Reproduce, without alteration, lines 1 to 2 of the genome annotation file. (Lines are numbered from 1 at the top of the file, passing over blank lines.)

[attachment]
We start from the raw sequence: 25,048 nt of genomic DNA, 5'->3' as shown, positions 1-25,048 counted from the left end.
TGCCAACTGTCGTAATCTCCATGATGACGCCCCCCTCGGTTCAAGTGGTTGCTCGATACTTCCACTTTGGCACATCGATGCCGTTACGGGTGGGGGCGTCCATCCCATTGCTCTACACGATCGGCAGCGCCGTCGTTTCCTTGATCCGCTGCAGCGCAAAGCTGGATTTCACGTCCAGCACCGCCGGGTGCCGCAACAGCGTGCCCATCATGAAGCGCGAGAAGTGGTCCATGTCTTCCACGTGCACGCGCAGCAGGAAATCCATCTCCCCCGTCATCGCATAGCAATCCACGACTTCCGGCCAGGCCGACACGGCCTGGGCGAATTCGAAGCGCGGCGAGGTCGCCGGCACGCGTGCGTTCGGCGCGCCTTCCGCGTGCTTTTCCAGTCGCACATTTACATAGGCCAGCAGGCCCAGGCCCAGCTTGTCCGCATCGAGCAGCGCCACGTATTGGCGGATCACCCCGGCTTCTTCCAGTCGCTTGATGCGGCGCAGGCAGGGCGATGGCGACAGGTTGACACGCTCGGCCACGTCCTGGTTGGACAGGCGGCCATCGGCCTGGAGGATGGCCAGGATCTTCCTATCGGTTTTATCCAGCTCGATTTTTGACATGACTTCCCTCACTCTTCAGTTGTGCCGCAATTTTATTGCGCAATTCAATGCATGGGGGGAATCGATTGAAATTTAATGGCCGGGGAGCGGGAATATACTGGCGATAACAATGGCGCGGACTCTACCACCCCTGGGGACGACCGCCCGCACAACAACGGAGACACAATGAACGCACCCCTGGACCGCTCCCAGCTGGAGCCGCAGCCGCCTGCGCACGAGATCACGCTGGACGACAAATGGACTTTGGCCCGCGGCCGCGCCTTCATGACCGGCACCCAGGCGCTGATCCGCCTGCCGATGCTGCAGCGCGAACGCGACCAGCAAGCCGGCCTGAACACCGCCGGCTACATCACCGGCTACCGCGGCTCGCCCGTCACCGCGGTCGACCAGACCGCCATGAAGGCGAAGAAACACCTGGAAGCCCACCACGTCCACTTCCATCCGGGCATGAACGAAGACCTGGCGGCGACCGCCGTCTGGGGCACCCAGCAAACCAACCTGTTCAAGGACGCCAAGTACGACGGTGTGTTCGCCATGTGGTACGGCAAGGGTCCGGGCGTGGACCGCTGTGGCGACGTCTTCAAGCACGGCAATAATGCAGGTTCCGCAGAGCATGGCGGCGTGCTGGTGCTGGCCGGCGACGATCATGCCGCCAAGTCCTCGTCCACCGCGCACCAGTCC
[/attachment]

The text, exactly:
We start from the raw sequence: 25,048 nt of genomic DNA, 5'->3' as shown, positions 1-25,048 counted from the left end.
TGCCAACTGTCGTAATCTCCATGATGACGCCCCCCTCGGTTCAAGTGGTTGCTCGATACTTCCACTTTGGCACATCGATGCCGTTACGGGTGGGGGCGTCCATCCCATTGCTCTACACGATCGGCAGCGCCGTCGTTTCCTTGATCCGCTGCAGCGCAAAGCTGGATTTCACGTCCAGCACCGCCGGGTGCCGCAACAGCGTGCCCATCATGAAGCGCGAGAAGTGGTCCATGTCTTCCACGTGCACGCGCAGCAGGAAATCCATCTCCCCCGTCATCGCATAGCAATCCACGACTTCCGGCCAGGCCGACACGGCCTGGGCGAATTCGAAGCGCGGCGAGGTCGCCGGCACGCGTGCGTTCGGCGCGCCTTCCGCGTGCTTTTCCAGTCGCACATTTACATAGGCCAGCAGGCCCAGGCCCAGCTTGTCCGCATCGAGCAGCGCCACGTATTGGCGGATCACCCCGGCTTCTTCCAGTCGCTTGATGCGGCGCAGGCAGGGCGATGGCGACAGGTTGACACGCTCGGCCACGTCCTGGTTGGACAGGCGGCCATCGGCCTGGAGGATGGCCAGGATCTTCCTATCGGTTTTATCCAGCTCGATTTTTGACATGACTTCCCTCACTCTTCAGTTGTGCCGCAATTTTATTGCGCAATTCAATGCATGGGGGGAATCGATTGAAATTTAATGGCCGGGGAGCGGGAATATACTGGCGATAACAATGGCGCGGACTCTACCACCCCTGGGGACGACCGCCCGCACAACAACGGAGACACAATGAACGCACCCCTGGACCGCTCCCAGCTGGAGCCGCAGCCGCCTGCGCACGAGATCACGCTGGACGACAAATGGACTTTGGCCCGCGGCCGCGCCTTCATGACCGGCACCCAGGCGCTGATCCGCCTGCCGATGCTGCAGCGCGAACGCGACCAGCAAGCCGGCCTGAACACCGCCGGCTACATCACCGGCTACCGCGGCTCGCCCGTCACCGCGGTCGACCAGACCGCCATGAAGGCGAAGAAACACCTGGAAGCCCACCACGTCCACTTCCATCCGGGCATGAACGAAGACCTGGCGGCGACCGCCGTCTGGGGCACCCAGCAAACCAACCTGTTCAAGGACGCCAAGTACGACGGTGTGTTCGCCATGTGGTACGGCAAGGGTCCGGGCGTGGACCGCTGTGGCGACGTCTTCAAGCACGGCAATAATGCAGGTTCCGCAGAGCATGGCGGCGTGCTGGTGCTGGCCGGCGACGATCATGCCGCCAAGTCCTCGTCCACCGCGCACCAGTCC